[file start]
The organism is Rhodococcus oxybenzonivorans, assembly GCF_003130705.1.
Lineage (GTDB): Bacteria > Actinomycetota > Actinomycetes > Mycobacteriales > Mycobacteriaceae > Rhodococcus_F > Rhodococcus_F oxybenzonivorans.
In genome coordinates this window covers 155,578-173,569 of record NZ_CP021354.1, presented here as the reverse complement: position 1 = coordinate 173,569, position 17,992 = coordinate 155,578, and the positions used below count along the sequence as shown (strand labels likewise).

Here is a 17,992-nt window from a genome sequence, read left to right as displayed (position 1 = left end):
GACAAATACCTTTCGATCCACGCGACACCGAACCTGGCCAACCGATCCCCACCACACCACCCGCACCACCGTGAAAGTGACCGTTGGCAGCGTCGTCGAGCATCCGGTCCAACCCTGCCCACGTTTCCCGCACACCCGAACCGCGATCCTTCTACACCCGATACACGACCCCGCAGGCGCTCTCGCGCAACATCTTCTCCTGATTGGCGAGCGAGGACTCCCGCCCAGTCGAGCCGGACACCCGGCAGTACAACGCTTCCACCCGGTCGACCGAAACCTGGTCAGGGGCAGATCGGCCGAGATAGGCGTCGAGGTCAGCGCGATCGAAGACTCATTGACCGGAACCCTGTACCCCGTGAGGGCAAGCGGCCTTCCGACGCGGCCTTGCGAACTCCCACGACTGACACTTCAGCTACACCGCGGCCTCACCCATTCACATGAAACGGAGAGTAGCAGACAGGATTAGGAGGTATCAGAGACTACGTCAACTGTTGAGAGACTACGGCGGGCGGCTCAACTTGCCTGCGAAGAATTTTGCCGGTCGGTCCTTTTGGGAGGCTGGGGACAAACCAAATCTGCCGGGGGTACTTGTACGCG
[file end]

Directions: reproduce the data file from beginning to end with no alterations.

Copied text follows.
The organism is Rhodococcus oxybenzonivorans, assembly GCF_003130705.1.
Lineage (GTDB): Bacteria > Actinomycetota > Actinomycetes > Mycobacteriales > Mycobacteriaceae > Rhodococcus_F > Rhodococcus_F oxybenzonivorans.
In genome coordinates this window covers 155,578-173,569 of record NZ_CP021354.1, presented here as the reverse complement: position 1 = coordinate 173,569, position 17,992 = coordinate 155,578, and the positions used below count along the sequence as shown (strand labels likewise).

Here is a 17,992-nt window from a genome sequence, read left to right as displayed (position 1 = left end):
GACAAATACCTTTCGATCCACGCGACACCGAACCTGGCCAACCGATCCCCACCACACCACCCGCACCACCGTGAAAGTGACCGTTGGCAGCGTCGTCGAGCATCCGGTCCAACCCTGCCCACGTTTCCCGCACACCCGAACCGCGATCCTTCTACACCCGATACACGACCCCGCAGGCGCTCTCGCGCAACATCTTCTCCTGATTGGCGAGCGAGGACTCCCGCCCAGTCGAGCCGGACACCCGGCAGTACAACGCTTCCACCCGGTCGACCGAAACCTGGTCAGGGGCAGATCGGCCGAGATAGGCGTCGAGGTCAGCGCGATCGAAGACTCATTGACCGGAACCCTGTACCCCGTGAGGGCAAGCGGCCTTCCGACGCGGCCTTGCGAACTCCCACGACTGACACTTCAGCTACACCGCGGCCTCACCCATTCACATGAAACGGAGAGTAGCAGACAGGATTAGGAGGTATCAGAGACTACGTCAACTGTTGAGAGACTACGGCGGGCGGCTCAACTTGCCTGCGAAGAATTTTGCCGGTCGGTCCTTTTGGGAGGCTGGGGACAAACCAAATCTGCCGGGGGTACTTGTACGCG